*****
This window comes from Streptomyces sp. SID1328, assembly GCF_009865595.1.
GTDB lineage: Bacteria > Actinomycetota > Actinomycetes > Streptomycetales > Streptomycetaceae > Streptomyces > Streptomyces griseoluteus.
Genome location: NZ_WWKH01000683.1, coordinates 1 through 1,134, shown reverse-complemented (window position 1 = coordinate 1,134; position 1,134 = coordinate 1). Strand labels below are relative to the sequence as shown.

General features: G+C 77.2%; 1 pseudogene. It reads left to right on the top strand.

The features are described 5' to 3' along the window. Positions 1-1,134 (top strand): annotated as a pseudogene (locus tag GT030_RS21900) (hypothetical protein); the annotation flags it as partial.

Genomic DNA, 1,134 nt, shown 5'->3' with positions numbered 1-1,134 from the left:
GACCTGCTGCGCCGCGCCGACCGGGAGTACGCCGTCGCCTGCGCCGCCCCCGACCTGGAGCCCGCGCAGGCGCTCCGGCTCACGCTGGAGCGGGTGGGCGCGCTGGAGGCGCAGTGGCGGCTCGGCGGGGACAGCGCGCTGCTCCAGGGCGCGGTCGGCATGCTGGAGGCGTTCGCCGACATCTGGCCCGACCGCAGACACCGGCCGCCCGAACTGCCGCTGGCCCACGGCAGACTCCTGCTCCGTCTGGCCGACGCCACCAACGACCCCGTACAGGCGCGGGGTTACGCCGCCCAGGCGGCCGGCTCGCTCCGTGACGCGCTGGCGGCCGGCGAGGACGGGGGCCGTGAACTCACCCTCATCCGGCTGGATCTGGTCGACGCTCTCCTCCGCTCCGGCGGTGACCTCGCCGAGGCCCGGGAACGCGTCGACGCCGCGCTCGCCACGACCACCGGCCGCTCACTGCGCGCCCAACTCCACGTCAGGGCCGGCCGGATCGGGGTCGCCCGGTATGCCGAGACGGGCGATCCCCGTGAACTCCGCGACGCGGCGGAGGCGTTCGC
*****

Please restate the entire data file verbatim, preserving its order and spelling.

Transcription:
This window comes from Streptomyces sp. SID1328, assembly GCF_009865595.1.
GTDB lineage: Bacteria > Actinomycetota > Actinomycetes > Streptomycetales > Streptomycetaceae > Streptomyces > Streptomyces griseoluteus.
Genome location: NZ_WWKH01000683.1, coordinates 1 through 1,134, shown reverse-complemented (window position 1 = coordinate 1,134; position 1,134 = coordinate 1). Strand labels below are relative to the sequence as shown.

General features: G+C 77.2%; 1 pseudogene. It reads left to right on the top strand.

The features are described 5' to 3' along the window. Positions 1-1,134 (top strand): annotated as a pseudogene (locus tag GT030_RS21900) (hypothetical protein); the annotation flags it as partial.

Genomic DNA, 1,134 nt, shown 5'->3' with positions numbered 1-1,134 from the left:
GACCTGCTGCGCCGCGCCGACCGGGAGTACGCCGTCGCCTGCGCCGCCCCCGACCTGGAGCCCGCGCAGGCGCTCCGGCTCACGCTGGAGCGGGTGGGCGCGCTGGAGGCGCAGTGGCGGCTCGGCGGGGACAGCGCGCTGCTCCAGGGCGCGGTCGGCATGCTGGAGGCGTTCGCCGACATCTGGCCCGACCGCAGACACCGGCCGCCCGAACTGCCGCTGGCCCACGGCAGACTCCTGCTCCGTCTGGCCGACGCCACCAACGACCCCGTACAGGCGCGGGGTTACGCCGCCCAGGCGGCCGGCTCGCTCCGTGACGCGCTGGCGGCCGGCGAGGACGGGGGCCGTGAACTCACCCTCATCCGGCTGGATCTGGTCGACGCTCTCCTCCGCTCCGGCGGTGACCTCGCCGAGGCCCGGGAACGCGTCGACGCCGCGCTCGCCACGACCACCGGCCGCTCACTGCGCGCCCAACTCCACGTCAGGGCCGGCCGGATCGGGGTCGCCCGGTATGCCGAGACGGGCGATCCCCGTGAACTCCGCGACGCGGCGGAGGCGTTCGC